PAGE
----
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Climate change hurting small farmers

By Agnes Kalibata | Published Mon, December 5th 2016 at 00:00, Updated December 4th 2016 at 23:15 GMT +3

Rising temparatures, crop failure, loss of livelihoods and destitution in millions of households impact smallholder farmers across Africa’s agro-ecological landscapes.

To illustrate the unfolding crisis, let us consider the case of Malawi, one of the few countries to have achieved a fair deal of agricultural success but is now facing the worst drought in over three decades. As is the case with many countries in southern Africa, Malawi has experienced widespread crop failures due to a devastatingly strong El Niño.

The country witnessed late on-set of rains, erratic rainfall, floods and prolonged dry spells.
As a result, the production of maize is estimated at just over 2.5 million tonnes in 2016.

This is 16 per cent lower than the reduced harvest in 2015 and 34 percent below the previous five year average, leaving 39 percent of the population dependent on national and international food aid to survive.

In the hardest hit areas, harvest declined by 70 per cent while farmers in some areas simply couldn’t plant as the rains didn't come.

Dealing with this challenge in the future will require both efforts to reduce climate change and, most importantly, strategies to enable farmers to adapt to its effects. All eyes are now on the meeting taking place in Marrakesh of the world’s climate change experts and policy makers, which is seeking to set the world on track to reducing greenhouse gas emissions.

Last year, the experts met in Paris and reached a welcome agreement that seeks to limit the rise in global temperatures above pre-industrial levels by 2?. However, the emissions of greenhouse gases are not yet falling and the effects of climate change are worsening

Nowhere else is the imperative to act more urgent than in Africa, where 70 per cent of the population is dependent on rain-fed, smallholder agriculture. As the case of Malawi demonstrates, rising temperatures often signal drought. This reality is here with us today, and far beyond Malawi and southern Africa.

For this reason, those of us from the African continent hope that this will give the first post-Paris meeting a greater sense of urgency. Inaction will be catastrophic.

Although Africa emits less than 3 per cent of the climate change inducing greenhouse gases, it will suffer its effects disproportionately.

Mean temperatures will rise faster than the global average, exceed 2°C and may reach as high as 3°C to 6°C by 2100. For every year our global leaders fail to make progress against their commitments, it is Africa’s families that will pay the greatest price.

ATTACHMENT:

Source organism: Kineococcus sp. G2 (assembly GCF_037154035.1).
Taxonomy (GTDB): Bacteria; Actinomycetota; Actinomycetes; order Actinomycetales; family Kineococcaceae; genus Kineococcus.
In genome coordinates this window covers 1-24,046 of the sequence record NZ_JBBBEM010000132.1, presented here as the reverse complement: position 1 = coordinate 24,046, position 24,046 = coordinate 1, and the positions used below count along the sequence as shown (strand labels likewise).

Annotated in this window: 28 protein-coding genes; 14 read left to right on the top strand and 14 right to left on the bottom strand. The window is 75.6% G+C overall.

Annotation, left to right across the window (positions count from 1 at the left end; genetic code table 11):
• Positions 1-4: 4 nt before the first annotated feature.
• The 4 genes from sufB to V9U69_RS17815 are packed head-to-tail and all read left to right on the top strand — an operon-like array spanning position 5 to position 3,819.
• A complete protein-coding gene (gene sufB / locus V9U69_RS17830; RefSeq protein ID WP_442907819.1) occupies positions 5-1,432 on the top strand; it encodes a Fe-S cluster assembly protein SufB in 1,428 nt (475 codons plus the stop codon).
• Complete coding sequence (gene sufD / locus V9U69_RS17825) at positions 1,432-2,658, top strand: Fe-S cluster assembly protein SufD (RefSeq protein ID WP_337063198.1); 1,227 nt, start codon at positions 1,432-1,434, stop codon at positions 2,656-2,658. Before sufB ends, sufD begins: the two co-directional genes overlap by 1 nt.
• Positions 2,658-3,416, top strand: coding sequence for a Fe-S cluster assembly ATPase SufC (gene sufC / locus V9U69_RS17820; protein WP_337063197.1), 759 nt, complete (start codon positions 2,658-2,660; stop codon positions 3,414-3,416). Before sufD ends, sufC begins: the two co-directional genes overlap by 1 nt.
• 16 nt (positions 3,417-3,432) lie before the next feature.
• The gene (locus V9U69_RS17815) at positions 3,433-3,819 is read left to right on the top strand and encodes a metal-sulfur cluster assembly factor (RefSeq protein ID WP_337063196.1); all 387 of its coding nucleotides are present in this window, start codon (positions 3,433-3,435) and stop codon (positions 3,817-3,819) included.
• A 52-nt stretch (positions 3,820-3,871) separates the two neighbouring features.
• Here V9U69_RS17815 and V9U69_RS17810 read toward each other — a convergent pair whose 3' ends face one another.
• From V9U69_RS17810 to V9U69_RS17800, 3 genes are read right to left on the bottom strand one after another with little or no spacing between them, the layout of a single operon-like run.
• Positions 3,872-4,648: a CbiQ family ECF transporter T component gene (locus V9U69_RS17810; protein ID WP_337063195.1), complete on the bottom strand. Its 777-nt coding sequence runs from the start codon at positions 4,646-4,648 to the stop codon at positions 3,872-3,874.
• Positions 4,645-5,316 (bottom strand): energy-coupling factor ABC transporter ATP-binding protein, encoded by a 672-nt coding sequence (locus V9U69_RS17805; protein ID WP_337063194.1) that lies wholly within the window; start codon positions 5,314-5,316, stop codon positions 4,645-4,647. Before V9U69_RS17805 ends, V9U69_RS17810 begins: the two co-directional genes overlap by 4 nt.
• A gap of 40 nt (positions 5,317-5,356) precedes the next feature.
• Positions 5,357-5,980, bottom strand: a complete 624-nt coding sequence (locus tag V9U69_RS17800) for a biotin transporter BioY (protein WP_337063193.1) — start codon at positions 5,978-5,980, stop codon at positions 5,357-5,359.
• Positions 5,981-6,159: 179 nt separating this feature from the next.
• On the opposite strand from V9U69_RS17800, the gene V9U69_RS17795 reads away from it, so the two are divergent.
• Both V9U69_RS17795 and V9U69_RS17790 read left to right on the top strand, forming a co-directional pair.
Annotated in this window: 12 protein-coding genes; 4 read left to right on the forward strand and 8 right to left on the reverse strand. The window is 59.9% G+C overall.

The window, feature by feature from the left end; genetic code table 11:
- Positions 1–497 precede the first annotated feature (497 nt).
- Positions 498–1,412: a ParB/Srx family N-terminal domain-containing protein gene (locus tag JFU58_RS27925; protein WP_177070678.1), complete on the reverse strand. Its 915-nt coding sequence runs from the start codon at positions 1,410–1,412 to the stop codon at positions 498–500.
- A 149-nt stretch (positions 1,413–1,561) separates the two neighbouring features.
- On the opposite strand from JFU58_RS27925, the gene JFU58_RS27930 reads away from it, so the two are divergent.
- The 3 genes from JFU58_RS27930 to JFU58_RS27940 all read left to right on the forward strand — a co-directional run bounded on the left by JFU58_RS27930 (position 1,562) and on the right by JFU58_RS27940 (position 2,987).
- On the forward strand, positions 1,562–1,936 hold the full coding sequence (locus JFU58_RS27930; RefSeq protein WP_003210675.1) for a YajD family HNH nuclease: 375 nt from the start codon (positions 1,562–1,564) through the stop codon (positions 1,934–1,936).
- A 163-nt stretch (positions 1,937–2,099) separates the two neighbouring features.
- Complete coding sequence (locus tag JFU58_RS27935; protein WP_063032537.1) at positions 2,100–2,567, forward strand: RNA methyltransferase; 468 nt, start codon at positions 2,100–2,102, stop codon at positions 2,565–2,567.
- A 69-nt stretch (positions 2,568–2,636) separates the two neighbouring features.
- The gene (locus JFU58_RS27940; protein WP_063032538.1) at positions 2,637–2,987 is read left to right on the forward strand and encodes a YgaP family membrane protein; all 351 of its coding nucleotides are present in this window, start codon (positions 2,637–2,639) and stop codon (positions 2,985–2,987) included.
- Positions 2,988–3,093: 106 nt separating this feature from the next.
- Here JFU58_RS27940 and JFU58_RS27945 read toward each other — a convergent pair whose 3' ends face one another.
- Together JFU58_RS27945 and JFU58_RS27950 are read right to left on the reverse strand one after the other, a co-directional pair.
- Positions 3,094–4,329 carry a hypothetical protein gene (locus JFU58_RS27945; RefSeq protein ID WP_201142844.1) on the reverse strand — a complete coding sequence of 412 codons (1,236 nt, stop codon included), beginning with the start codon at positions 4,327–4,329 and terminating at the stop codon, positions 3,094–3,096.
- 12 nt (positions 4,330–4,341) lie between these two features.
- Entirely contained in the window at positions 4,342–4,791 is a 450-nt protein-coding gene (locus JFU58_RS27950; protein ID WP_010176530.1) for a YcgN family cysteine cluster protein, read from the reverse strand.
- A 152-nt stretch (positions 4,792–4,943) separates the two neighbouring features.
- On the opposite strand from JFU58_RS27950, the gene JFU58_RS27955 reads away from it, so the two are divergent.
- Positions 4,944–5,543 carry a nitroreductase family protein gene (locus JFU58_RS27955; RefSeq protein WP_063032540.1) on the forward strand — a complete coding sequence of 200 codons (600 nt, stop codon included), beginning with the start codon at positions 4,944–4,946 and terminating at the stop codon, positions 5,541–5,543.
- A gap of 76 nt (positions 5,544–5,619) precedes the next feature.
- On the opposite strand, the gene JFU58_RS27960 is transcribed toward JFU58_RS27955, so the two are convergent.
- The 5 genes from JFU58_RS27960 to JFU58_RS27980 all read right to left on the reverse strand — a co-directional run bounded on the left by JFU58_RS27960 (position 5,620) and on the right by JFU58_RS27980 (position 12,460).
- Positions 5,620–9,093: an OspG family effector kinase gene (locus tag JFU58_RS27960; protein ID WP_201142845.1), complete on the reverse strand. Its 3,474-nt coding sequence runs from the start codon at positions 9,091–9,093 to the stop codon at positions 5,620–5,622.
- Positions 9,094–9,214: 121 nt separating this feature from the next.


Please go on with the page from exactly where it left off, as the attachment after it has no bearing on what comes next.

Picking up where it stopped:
This is not to leave everything in the hands of global leaders, as the prosperity of Africa and its farmers will also depend on how well farmers, especially smallholders, are able to adapt to the changing climate.

This is much more within our control. Indeed, the work of AGRA and our partners has shown that African farmers are not powerless in the face of climate change. There are many ways in which they can survive and even thrive despite the dramatic shifts in growing conditions.

For instance, farmers in some parts of Malawi, who are planting more drought-tolerant crops — cassava, sweet potato and pigeon pea — and using better agricultural practices are not only surviving the drought, they are expecting to generate a good income on this year’s harvest.

The insurance and finance sectors have also stepped up to the plate by designing innovative products that are minimising the effects of climate shocks to farmers.

Still in Malawi, tens of thousands of farmers in the worst hit areas south of the country will now have access to credit from a microfinance institution that has protected these loans with a yield insurance that covers the crops against the impact of floods and drought.

Overall, to achieve food security under climate change, the resilience of communities and individual farmers needs to be strengthened through pro-active and longer-term adaptation actions.

Although a lot more is yet to be accomplished, the continent has invested in the development and adoption of many new agriculture innovations and technologies which should be scaled up.

We cannot put off further action on mitigating and adapting to climate change without expecting even greater pain for smallholder farmers and others around the world.

From Marrakesh to all countries’ capitals and decision-making tables around the world, I hope world leaders will seize the moment to take action and continue to put us on a path toward a better future.

A future where African smallholder farmers can fully exploit their potential to deliver food security, contribute to poverty reduction and achieve inclusive economic growth and development.


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